A toddler program was added in 1982, and the two programs were combined into one located in the Gifford Building. McCornack remembers that at one point, children from 20 different language backgrounds were enrolled, most of whom were children of CSU students, staff, or faculty. In fall of 1992, in collaboration with the Poudre School District, children with special needs were integrated into the morning classrooms. McCornack wrote about her experiences in the department history: “So many good memories and friendships were made with children, parents, staff, and student teachers, but what I’ll always cherish is the look in the eyes of a child who has discovered something new – that ‘a-ha’ experience that is at the heart of the teaching and learning experience.”

Historic Washington School

student with infant
The move to the Washington School building allowed the ECC to add infant care.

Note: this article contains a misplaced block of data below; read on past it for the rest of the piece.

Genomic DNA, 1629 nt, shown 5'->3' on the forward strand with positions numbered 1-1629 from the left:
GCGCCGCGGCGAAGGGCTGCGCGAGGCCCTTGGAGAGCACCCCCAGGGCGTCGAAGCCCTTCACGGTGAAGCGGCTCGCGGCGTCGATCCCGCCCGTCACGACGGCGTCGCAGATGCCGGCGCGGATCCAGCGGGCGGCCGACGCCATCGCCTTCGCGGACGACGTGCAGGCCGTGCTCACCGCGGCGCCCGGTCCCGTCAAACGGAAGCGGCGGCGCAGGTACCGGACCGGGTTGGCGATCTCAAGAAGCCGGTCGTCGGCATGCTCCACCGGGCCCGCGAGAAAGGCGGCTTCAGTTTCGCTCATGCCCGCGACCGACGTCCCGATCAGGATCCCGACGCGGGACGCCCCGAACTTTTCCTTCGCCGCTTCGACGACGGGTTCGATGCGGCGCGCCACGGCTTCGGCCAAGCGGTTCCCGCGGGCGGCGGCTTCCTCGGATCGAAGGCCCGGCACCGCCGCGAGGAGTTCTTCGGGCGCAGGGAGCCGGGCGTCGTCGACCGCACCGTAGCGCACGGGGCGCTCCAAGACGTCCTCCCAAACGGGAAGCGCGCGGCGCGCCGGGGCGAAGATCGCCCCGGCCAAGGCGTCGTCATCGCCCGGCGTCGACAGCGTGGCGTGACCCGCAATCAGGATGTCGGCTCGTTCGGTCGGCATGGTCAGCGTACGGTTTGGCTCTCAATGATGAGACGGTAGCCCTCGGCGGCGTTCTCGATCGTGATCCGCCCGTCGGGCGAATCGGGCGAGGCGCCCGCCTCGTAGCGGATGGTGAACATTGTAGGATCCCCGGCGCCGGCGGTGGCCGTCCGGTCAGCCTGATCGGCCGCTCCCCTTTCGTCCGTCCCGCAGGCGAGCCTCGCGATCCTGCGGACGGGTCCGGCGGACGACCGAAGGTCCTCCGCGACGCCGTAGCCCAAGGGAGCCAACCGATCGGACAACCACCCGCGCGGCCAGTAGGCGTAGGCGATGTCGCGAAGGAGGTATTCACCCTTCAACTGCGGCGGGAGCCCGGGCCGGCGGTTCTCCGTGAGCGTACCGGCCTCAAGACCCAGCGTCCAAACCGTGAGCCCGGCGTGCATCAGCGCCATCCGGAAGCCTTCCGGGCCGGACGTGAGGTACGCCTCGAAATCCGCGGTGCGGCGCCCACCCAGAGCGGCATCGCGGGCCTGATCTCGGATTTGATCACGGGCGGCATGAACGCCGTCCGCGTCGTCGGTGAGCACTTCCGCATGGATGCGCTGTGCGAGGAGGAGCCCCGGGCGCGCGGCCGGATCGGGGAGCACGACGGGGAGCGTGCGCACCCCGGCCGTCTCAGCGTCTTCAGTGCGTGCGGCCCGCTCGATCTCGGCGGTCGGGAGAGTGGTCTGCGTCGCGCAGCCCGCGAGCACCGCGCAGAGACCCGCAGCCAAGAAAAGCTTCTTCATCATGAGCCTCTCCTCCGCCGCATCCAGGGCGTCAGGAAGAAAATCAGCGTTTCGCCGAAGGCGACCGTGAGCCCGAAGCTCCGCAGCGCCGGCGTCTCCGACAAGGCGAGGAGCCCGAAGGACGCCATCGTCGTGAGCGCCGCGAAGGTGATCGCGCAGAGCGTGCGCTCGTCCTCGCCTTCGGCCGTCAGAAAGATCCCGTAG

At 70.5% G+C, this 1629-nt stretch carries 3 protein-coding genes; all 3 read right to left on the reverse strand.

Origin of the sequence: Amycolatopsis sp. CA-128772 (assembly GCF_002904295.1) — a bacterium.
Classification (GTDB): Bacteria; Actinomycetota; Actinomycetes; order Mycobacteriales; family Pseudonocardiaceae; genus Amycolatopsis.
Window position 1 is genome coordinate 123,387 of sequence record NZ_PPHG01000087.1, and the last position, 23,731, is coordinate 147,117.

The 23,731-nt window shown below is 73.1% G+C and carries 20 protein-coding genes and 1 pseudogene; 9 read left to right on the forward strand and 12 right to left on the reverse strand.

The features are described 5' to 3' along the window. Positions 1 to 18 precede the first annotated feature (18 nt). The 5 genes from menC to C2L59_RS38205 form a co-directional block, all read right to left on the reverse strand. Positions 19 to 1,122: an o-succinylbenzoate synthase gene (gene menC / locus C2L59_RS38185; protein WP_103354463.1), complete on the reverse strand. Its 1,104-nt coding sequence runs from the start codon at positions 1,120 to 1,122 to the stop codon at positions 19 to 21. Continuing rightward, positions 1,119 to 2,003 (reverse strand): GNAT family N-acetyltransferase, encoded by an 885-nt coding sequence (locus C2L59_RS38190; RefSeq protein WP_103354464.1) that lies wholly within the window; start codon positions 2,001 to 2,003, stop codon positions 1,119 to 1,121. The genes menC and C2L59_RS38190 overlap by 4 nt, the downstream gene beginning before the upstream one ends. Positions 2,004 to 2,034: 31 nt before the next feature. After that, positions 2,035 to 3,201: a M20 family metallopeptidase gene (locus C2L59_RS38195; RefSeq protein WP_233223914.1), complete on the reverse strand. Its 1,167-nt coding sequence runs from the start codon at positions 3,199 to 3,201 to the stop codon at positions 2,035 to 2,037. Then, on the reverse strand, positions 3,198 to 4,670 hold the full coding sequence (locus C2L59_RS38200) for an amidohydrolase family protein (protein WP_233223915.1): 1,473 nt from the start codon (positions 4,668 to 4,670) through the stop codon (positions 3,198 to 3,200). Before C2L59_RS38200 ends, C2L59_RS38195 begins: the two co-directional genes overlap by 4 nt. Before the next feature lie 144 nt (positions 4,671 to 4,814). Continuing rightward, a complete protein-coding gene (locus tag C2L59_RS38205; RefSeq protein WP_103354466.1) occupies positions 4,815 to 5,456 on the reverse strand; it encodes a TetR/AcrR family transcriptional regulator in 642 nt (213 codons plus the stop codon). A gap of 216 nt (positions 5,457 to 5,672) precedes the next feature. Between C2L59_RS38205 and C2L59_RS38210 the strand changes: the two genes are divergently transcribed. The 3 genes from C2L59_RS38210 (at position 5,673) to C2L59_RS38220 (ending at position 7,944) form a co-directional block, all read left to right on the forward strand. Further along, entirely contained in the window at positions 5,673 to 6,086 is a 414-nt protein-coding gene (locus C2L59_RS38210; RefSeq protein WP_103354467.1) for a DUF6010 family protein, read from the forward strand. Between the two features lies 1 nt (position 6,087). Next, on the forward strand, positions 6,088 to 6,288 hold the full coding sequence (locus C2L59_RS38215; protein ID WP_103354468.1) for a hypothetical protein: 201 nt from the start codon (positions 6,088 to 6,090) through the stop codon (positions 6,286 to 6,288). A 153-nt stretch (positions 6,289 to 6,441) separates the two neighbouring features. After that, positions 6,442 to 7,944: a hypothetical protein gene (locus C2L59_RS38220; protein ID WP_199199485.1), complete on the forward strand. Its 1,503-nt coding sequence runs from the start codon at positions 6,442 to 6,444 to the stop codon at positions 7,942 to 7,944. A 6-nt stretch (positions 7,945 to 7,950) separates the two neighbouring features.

The Washington School location has allowed the ECC to greatly expand its childcare offerings to include space for infants and to remain open year round. The Washington School has its own rich history as part of the fabric of Fort Collins. It was built in 1919 to fill the need for more grade schools to serve the growing population. Paul Havenar worked for Poudre School District as a teacher and a principal. His first assignment as a principal in the district was in 1979 at the Washington School, where he remained until 1987. “It was a fun eight years,” he said. As a small school, Washington School was originally combined with Dunn Elementary and housed K-2. Some of the staff, including Havenar, was split between both schools.